Accessibility at The Wild Ramp

These days I’m a stay-at-home mom and a volunteer down at The Wild Ramp.  But in college, I majored in Architecture, and back in the old days, I used to have a high-powered, high-stress job as a corporate architect in the big city (Boston).

As an architect, I designed university buildings, courthouses, public libraries, and other public municipal buildings, and because of that experience, if you ask me if The Wild Ramp market is handicapped accessible, I’ll answer, “Well, technically… no”.

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Our new ramp!

  In order for a space to be considered compliant with the ADA (Americans with Disabilities Act) and be officially handicapped accessible, there are very stringent requirements it must meet.  Ramps and stairs must have handrails at certain heights.  There must be landings every 12 feet.  Ramps must slope no more than 1″ up or down in 12″ of length.  Doors must be a certain width.  There are pages and pages of requirements in the manual that each building must comply with, in order to technically be considered “handicapped accessible.”

But… my father is in a wheelchair, so I also know that we go a lot of places that aren’t officially considered handicapped accessible. Before about a month ago, getting Dad down to the market involved taking him down 5 steps to the top of the historic baggage ramp, which led down to the level where The Wild Ramp is located.

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This historic ramp is called “the wild ramp” by local children.

 

We’ve been told by various shoppers that this historic concrete baggage ramp has been dubbed “the wild ramp” by kids whose parents shop at the market, which I personally find charming.  I know my two-year-old Zachary loves swinging on the handrail and running up and down the baggage ramp every time we go shopping at The Wild Ramp.  It’s an integral part of every trip down to Heritage Station– just as vital as climbing on the locomotive and getting a cookie at River and Rail Bakery!

Recently, the Park Board (which manages Heritage Station, where The Wild Ramp is located) extended this historic ramp around by the bandstand, where there used to be those 5 awkward steps leading down to the top of the ramp.  They took out the steps and added a new leg to the ramp, which means we now have a ramp which leads from the main level of Heritage Station all the way down to the level where we’re located.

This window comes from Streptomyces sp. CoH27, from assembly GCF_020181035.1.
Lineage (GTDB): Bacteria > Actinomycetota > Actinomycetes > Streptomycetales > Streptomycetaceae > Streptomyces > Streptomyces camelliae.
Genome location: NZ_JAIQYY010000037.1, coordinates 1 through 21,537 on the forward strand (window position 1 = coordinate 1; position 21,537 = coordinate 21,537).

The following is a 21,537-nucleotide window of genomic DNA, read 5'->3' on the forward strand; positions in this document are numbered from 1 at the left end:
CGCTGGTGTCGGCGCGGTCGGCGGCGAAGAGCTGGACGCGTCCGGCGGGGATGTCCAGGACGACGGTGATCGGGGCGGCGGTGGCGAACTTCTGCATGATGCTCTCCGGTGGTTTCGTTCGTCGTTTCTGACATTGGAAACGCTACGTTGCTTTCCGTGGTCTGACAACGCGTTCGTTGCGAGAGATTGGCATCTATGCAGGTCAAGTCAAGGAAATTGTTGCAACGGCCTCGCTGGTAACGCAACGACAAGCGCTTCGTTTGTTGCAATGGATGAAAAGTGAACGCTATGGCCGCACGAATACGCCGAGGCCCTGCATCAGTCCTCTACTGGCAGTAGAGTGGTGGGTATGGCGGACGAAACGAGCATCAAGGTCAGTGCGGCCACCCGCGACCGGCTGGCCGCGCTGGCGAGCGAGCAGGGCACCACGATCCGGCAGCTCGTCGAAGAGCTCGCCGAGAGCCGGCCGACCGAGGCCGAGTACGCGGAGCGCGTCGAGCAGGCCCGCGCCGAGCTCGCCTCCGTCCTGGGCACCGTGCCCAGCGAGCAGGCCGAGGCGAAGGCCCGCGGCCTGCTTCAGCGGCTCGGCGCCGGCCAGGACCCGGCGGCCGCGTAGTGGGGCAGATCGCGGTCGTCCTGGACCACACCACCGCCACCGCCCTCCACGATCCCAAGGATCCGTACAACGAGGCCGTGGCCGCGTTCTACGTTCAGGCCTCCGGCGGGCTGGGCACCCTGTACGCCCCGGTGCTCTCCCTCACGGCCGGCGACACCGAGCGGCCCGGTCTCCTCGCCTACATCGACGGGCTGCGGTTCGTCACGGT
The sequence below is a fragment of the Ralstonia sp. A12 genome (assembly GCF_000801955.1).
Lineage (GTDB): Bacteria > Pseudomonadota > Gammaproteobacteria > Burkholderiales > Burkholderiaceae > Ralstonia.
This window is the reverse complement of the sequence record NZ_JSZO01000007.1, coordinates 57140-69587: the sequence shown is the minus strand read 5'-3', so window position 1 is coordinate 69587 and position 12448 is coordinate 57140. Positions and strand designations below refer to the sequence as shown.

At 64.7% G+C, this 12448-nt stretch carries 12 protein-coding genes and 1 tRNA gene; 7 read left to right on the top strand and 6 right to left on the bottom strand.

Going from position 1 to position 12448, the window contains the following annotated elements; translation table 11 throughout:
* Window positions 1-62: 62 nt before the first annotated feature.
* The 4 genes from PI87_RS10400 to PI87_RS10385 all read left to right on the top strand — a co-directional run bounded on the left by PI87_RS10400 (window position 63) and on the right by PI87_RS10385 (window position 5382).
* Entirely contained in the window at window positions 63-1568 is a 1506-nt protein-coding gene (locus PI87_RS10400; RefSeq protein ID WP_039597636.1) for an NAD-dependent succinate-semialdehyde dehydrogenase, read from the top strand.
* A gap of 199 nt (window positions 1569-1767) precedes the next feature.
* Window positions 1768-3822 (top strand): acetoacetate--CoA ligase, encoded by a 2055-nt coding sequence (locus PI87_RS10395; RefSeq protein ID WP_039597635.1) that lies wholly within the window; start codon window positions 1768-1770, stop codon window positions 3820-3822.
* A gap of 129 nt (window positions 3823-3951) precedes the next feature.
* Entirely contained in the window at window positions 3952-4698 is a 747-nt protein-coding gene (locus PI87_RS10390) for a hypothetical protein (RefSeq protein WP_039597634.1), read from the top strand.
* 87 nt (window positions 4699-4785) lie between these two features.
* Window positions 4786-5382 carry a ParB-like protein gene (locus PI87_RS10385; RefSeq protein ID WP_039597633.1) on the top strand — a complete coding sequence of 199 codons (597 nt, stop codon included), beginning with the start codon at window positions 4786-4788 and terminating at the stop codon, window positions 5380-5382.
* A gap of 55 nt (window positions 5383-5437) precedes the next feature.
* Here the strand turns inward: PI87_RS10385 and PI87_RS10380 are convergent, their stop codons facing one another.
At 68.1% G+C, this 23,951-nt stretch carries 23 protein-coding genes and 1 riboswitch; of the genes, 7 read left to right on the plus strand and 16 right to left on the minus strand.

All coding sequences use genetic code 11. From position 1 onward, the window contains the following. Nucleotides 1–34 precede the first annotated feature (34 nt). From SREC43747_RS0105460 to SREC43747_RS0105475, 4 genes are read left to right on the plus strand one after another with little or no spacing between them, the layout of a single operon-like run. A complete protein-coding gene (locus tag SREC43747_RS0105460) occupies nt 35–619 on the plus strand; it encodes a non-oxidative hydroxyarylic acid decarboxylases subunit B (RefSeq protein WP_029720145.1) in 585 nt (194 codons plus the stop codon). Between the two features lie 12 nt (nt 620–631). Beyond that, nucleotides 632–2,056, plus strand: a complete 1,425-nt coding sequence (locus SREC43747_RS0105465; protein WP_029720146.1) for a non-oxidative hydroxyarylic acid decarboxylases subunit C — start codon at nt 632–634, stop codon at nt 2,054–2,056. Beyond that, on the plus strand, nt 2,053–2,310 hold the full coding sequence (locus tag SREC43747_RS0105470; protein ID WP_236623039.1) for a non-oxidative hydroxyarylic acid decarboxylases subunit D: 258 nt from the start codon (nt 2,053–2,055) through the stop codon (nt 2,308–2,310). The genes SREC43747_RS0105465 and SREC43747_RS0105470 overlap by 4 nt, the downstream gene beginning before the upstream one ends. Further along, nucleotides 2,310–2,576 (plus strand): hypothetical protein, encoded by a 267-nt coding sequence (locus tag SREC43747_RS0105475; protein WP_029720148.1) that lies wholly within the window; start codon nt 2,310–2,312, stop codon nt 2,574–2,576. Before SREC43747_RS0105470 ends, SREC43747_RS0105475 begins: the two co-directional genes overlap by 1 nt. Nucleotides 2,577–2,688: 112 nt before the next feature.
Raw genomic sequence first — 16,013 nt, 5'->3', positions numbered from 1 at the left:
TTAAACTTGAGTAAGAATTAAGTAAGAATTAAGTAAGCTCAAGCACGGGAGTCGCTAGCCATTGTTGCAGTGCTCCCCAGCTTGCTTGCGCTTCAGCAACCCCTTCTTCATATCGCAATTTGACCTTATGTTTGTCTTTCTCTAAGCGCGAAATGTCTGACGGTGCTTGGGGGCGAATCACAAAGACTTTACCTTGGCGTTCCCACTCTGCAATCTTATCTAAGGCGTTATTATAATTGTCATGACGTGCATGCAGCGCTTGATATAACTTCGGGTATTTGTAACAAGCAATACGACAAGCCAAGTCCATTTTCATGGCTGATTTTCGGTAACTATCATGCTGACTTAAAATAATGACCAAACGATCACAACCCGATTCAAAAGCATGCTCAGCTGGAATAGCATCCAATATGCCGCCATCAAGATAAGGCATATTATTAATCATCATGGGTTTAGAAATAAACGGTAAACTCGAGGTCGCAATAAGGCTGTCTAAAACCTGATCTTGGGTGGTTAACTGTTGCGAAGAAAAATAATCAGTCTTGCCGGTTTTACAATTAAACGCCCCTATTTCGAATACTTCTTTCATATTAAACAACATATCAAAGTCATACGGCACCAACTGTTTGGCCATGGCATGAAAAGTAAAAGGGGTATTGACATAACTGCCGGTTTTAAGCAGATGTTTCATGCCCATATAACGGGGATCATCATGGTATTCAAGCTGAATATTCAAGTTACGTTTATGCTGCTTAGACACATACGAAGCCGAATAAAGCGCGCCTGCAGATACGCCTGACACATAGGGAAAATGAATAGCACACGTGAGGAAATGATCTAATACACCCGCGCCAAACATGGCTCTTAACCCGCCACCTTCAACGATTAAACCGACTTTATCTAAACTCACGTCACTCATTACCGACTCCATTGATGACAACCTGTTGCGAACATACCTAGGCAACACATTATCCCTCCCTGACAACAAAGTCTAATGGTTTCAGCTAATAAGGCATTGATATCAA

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The new portion of the ramp.

Is this ramp technically “accessible”?  No.  The slope is 28 1/2 inches on the historic ramp, which would require more than 28 feet of ramp (not even including landings) and it goes down in less than 25 feet of length of ramp.  The new ramp is even “less” compliant.  It goes down about 37″ in 17 1/2 feet of length- whereas the ADA would require over 37′ of length of ramp (not including landings) to go that far to meet ADA requirements.  So, no, this new ramp does not meet handicapped requirements.

But on a more practical level, does this new ramp make it a whole lot easier for my dad to come visit The Wild Ramp?  YES!  He’s thrilled,  because now he can negotiate himself down to the market, without needing our help on the stairs.  It makes us feel better about our location knowing that people in wheelchairs (or with strollers) can more easily make it down to visit us now.  Also from a practical standpoint, this extension of the ramp makes it easier for our farmers to bring down all their yummy produce and meats and for us to receive heavy shipments from some of our vendors such as Jeni’s Splendid Ice Cream.

We understand all the reasons it was impractical to build an ADA compliant ramp in the historic confines of Heritage Station, but we’re still excited that we do have new and improved access to the market.

Especially Zachary, because for him, “the wild ramp” has become an even longer and more fun place to play and run.

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The Wild Ramp is celebrating its One Year Birthday! You, the community, built this market and through your generous support made our first year very successful. Please help us celebrate the new things to come by continuing your support. We ask for our birthday that you consider looking at our birthday wish list, stopping by to make a contribution to our donation patch, or to sign up for volunteer hours to help the market’s continued success. Thanks! Let’s make this a birthday to remember!

Katharine Lea

Katharine Lea is an architect and local food addict who helped open The Wild Ramp just because she wanted to shop there.

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About Katharine Lea

Katharine Lea is an architect and local food addict who helped open The Wild Ramp just because she wanted to shop there.
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3 Responses to Accessibility at The Wild Ramp

  1. katharinelea says:

    That’s great! Thanks for sharing!

  2. Stacy G says:

    One of “the Ramps” regular customers made her very first trip into the store this past Sunday, thanks to the new ramp. Before the new ramp, she would call and volunteers would prepare her order for her and her husband would pick it up or we would run it to her in her car. This had been going on since the market opened. On Sunday, she was able to wheel herself successfully into the store cheering in excitement. Everyone else started cheering, too! It was a happy day!

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